Category Archives: Pet Guardians

Puppies 4- 6 weeks.

Week 4 to 8 is when change is occurring rapidly for baby puppies.

This blog will deal with the changes in week 4 – 6. In the last blog (click here) I was talking about the puppies being still very much in the xpen. From 5 weeks of age they start to find out ab0ut the big wild world outside of the pen. This has to be done with caution of course as they are susceptible to many diseases and accidents at this age. They have fairly good immunity from disease still from mum but it is not good for them to be in environments where the disease or vaccination status of other animals is not know. As they are tiny they also must be carefully supervised around even the best tempered adult dog. Baby dogs like human babies have no comprehension that a growl is in fact a signal to back off. They just keep coming and can be far to “in the faces” of adult dogs.

Week 4 to 6 milestones are:

  • Now going out and about. They would have been outside more but the weather was too wet and the ground too muddy. However they went into a specially constructed pen in the training center for a few days a week initially then for 5 days in week 6
  • They got to meet new people
  • They carefully started interaction with selected adult dogs.
  • Recall training is started (off lead using pup, pup, pup whenever I wanted them to come to me).
  • Toilet training is started. They are praised for all wees and poos outside. When getting out of the car they are released from their car carrier and placed on the ground where the natural instinct is that most puppies wee. They are told what clever dogs they are and if possible given a treat
  • Car training starts – in a secure car crate
  • Mum helps with all of this training and starts to wean them off her milk
  • Different food sources are introduced
  • Puppies start to explore their environment.
  • Relationship with humans deepens greatly mostly via the provision of food and fun
  • They play more and more with each other and bite inhibition is learnt.
  • A good day/night regimen is formed.
  • Separation anxiety is guarded against by letting them spend time alone away from humans.
  • The start of grooming and handling training by touching feet, noses, ears, mouth etc.
  • They learn that humans are associated with rewards that are delivered for when a behaviour happens that is acceptable. At this age there is only use of +R  and a very light amount of -P (in that if they are whining they don’t get attention) However the owner should be ensuring that no whining occurs as all needs should be predicted before that point.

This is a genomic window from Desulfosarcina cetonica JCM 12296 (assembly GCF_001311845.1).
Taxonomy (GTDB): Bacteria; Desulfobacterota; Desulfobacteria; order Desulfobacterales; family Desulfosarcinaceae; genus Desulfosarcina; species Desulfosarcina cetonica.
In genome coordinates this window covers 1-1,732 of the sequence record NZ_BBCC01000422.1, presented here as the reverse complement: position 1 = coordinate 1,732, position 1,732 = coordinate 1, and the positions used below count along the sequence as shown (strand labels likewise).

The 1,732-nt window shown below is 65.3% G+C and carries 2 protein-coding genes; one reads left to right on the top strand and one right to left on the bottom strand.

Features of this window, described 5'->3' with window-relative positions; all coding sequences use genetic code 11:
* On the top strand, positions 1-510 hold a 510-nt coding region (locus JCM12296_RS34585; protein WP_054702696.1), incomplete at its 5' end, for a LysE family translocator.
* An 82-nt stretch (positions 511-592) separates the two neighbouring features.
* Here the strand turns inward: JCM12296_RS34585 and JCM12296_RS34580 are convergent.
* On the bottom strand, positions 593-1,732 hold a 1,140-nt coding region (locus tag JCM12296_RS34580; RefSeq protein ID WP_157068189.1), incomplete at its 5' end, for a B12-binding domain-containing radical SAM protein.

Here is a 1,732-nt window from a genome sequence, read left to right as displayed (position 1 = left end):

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Louise Kerr
The Pet Care Magician

Louise Kerr (aka The Pet Care Magician) runs the Pet Care Magic club where devil dogs, horrible horses and crazy cats are turned into perfect pets using Relationship Animal Training. The program provides owners and pet professionals assistance with with common pet behavior  training, feeding and grooming issues such as barking, escaping, scratching, aggression and fleas  She consults and writes widely on a range of pet care issues for owners and also assists pet care professionals in setting up and growing their businesses by the provision of customer handling advice, sales and marketing strategies and up to date product information that allows for the differentiation of their pet care business from their competitors. The Pet Care Magic Club is part of Elite Pet Care & Education based in the Nambucca Valley NSW Australia but can be found on internet enabled devices worldwide.

www.elitepetcare.com.au   |    Like us on Facebook

Facebook groups: Talk to me about Positive Reward Based Dog Training  | Dogs, Horses, Cats, Pocket Pets +Animal Businesses (Mid Nth Coast NSW) 

Relationship Animal Training TM: Facebook page | Facebook discussion group

About Me 

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Miniature Poodle puppies 6-8 weeks

These weeks build on the solid foundation of the previous 6 weeks. If all has been done well then by now puppies are confident, eating well, sleeping through the night, not barking, not whining and interested in exploring new environments, people and animals that come their way. They are not showing signs of being unwilling to go somewhere new and are happy. healthy bouncy puppies.

The highlights of this phrase include:

  • Now actually interacting with adult dogs and learning how to use cut off signals to indicate they are no threat and learning that they can not rush headlong into the face of an adult dog.
  • Learning from their litter mates how to use their teeth in play.
  • Increasing variety of food being introduced
  • More and more outings to puppy safe venues
  • Increased independence from mum and the other puppies
  • Grooming training  starts (this is very important for poodle puppies)
  • Reinforcement of a good day/night routine
  • Being separated from humans and other dogs for part of the time so that separation anxiety is not going to become an issue.
  • Recall training, start of lead training, start of loose lead walking training (being asked to follow a human around without a lead)